Gov. Ron DeSantis and Broward County officials have permitted the reopening, Trantalis added. But there will still be restrictions, he said, including that restaurants and retail stores can't be at more than half their normal capacities and must still follow certain social distancing guidelines. Other places that can reopen are hair and nail salons, museums and drive-in theaters. Gyms and community rooms in condo complexes can also open to members.
Trump names ex-pharma executive, Army general to lead coronavirus vaccine effort
President Donald Trump on Friday announced a team of two men to lead his administration’s effort to develop a coronavirus vaccine, dubbed “Operation Warp Speed.”
The team consists of Moncef Slaoui, the former head of pharmaceutical giant GlaxoSmithKline's vaccines division, and Gen. Gustave Perna, a four-star U.S. Army general, Trump said during a press conference in the White House Rose Garden.
Slaoui will serve as the chief scientist for the White House initiative and Perna will serve as its chief operating officer, said Trump, whose suggestions that a coronavirus vaccine could come within months have been repeatedly refuted by prominent health experts and veteran vaccine developers.
Trump repeated his timeline objective Friday, saying he wanted a vaccine ready "by the end of the year if we can." He also indicated that he would urge state governments to reopen their economies regardless of whether the timeline was met.
Connecticut to distribute 50,000 infrared thermometers
Connecticut will distribute 50,000 infrared thermometers for small businesses, nonprofits and places of worship to aid in COVID-19 monitoring efforts, Gov. Ned Lamont announced Friday.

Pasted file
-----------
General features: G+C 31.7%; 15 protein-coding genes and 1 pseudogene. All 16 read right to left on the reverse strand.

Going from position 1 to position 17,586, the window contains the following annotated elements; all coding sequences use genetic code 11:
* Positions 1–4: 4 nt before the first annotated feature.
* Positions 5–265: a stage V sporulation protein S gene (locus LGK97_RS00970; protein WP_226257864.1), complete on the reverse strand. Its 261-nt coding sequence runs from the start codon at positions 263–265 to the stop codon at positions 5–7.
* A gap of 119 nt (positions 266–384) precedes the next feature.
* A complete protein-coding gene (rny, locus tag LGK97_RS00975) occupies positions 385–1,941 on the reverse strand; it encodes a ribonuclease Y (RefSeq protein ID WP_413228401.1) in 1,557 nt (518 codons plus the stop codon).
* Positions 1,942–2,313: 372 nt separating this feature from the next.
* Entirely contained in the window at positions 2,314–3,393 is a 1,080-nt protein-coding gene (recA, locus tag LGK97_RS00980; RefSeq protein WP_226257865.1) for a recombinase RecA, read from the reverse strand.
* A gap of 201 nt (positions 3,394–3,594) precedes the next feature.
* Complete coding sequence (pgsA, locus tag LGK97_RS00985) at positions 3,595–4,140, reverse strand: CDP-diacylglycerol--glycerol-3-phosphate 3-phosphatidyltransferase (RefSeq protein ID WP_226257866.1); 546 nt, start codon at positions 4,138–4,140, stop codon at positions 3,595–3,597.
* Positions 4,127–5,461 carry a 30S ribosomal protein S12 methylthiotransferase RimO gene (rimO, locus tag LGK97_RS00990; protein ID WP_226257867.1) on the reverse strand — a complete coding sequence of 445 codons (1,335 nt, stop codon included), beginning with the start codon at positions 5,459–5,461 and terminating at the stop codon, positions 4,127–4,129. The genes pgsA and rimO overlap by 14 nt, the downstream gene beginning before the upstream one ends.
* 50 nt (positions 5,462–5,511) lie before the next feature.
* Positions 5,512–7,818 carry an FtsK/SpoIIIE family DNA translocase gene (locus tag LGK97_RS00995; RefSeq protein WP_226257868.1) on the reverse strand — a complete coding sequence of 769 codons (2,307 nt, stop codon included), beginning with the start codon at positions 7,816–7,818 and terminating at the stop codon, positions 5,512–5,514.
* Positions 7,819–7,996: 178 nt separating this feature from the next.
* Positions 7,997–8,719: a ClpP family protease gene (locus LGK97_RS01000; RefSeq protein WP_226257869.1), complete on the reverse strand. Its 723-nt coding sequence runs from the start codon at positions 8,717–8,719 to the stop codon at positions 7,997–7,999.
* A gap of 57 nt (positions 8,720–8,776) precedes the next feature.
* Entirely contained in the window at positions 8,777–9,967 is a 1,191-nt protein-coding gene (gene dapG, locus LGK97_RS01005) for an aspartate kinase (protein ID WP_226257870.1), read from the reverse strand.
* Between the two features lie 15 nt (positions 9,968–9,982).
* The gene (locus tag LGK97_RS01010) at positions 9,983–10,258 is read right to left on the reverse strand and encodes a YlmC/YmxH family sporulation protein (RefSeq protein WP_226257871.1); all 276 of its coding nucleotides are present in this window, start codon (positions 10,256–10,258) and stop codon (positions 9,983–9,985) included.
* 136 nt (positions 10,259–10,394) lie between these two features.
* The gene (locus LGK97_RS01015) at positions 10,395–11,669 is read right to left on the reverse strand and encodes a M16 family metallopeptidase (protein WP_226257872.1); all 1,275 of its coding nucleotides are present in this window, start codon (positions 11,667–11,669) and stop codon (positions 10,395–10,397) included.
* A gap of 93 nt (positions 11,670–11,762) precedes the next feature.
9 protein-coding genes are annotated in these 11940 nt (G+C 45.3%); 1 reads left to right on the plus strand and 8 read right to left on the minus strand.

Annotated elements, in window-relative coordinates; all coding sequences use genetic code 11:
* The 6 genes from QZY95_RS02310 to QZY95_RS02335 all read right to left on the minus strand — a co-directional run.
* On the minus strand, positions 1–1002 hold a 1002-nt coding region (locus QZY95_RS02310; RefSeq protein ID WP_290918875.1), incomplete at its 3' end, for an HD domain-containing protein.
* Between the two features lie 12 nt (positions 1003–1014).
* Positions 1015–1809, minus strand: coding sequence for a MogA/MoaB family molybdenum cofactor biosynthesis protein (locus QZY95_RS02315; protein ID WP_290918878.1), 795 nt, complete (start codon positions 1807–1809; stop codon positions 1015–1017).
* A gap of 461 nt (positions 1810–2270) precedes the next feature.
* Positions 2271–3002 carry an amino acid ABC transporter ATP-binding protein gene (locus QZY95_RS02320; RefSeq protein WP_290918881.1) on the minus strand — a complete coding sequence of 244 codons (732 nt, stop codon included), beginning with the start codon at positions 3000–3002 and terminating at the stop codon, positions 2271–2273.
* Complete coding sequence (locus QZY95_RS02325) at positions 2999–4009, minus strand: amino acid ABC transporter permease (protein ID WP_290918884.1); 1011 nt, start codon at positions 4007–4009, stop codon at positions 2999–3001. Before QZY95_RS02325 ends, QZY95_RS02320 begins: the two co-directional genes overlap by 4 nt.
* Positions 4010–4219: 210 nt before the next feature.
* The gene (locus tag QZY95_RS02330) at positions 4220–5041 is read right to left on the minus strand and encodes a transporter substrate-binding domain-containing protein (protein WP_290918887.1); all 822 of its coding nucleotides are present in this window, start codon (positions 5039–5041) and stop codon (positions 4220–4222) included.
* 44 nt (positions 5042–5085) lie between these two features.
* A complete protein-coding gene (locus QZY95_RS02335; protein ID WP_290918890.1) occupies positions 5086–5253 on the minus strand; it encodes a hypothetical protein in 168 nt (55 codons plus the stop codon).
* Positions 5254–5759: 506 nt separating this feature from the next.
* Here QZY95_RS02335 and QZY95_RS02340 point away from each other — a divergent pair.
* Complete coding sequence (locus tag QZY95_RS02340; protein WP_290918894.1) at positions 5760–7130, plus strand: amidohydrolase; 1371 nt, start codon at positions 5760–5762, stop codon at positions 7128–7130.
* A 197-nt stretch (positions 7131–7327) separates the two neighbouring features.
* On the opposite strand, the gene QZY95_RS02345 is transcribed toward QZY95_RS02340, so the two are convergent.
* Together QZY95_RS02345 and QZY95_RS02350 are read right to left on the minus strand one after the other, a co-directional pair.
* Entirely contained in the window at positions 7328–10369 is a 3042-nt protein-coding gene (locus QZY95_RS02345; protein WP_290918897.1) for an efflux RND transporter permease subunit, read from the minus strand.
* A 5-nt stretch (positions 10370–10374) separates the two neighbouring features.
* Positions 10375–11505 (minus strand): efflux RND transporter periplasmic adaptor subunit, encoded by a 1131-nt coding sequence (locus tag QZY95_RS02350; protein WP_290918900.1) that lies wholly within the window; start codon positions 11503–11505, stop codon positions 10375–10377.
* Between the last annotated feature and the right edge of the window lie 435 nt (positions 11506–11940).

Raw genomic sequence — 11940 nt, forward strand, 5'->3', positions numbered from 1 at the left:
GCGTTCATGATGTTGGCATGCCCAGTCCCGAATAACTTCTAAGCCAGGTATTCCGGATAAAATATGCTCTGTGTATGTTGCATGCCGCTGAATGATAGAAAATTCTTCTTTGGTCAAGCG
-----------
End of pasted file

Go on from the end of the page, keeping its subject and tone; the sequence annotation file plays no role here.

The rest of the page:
The thermometers will be delivered to municipalities, which in turn will contact organizations that fill out an online form with instructions on picking up the thermometer.
The state partnered with the Connecticut Business and Industry Association and its affiliate CONNSTEP to distribute the thermometers. Businesses with between 2 and 100 employees are eligible to receive a thermometer.
Beaches in New York, New Jersey, neighboring states to reopen for Memorial Day weekend
New York, New Jersey, Connecticut and Delaware will open beaches the Friday before Memorial Day weekend, New York Gov. Andrew Cuomo said Friday, a day after New Jersey Gov. Phil Murphy announced his plan to open the Jersey Shore.
Cuomo said group sports such as volleyball will be prohibited, and picnic areas, playgrounds, arcades and concession stands will remain closed to help prevent a resurgence of coronavirus infections. Beaches will only open to 50 percent capacity, according to the governor.
Social distancing will be enforced, and visitors who cannot keep a distance of at least six feet from another person will have to wear a mask, Cuomo said. The reopening does not include pools.
Coronavirus vaccine: This week's updates from Oxford and the NIH
The race to develop a COVID-19 vaccine is on, as scientists work as quickly as they can to find a way to prevent the disease that has sickened more 4.4 million people and killed more than 300,000 worldwide.
On Friday, Dr. Francis Collins, the head of the National Institutes of Health, said the agency is planning to begin large-scale testing of several of the most promising vaccine candidates this summer. Despite such efforts, and despite statements from President Donald Trump this week, a vaccine most likely won't be ready by the end of the year.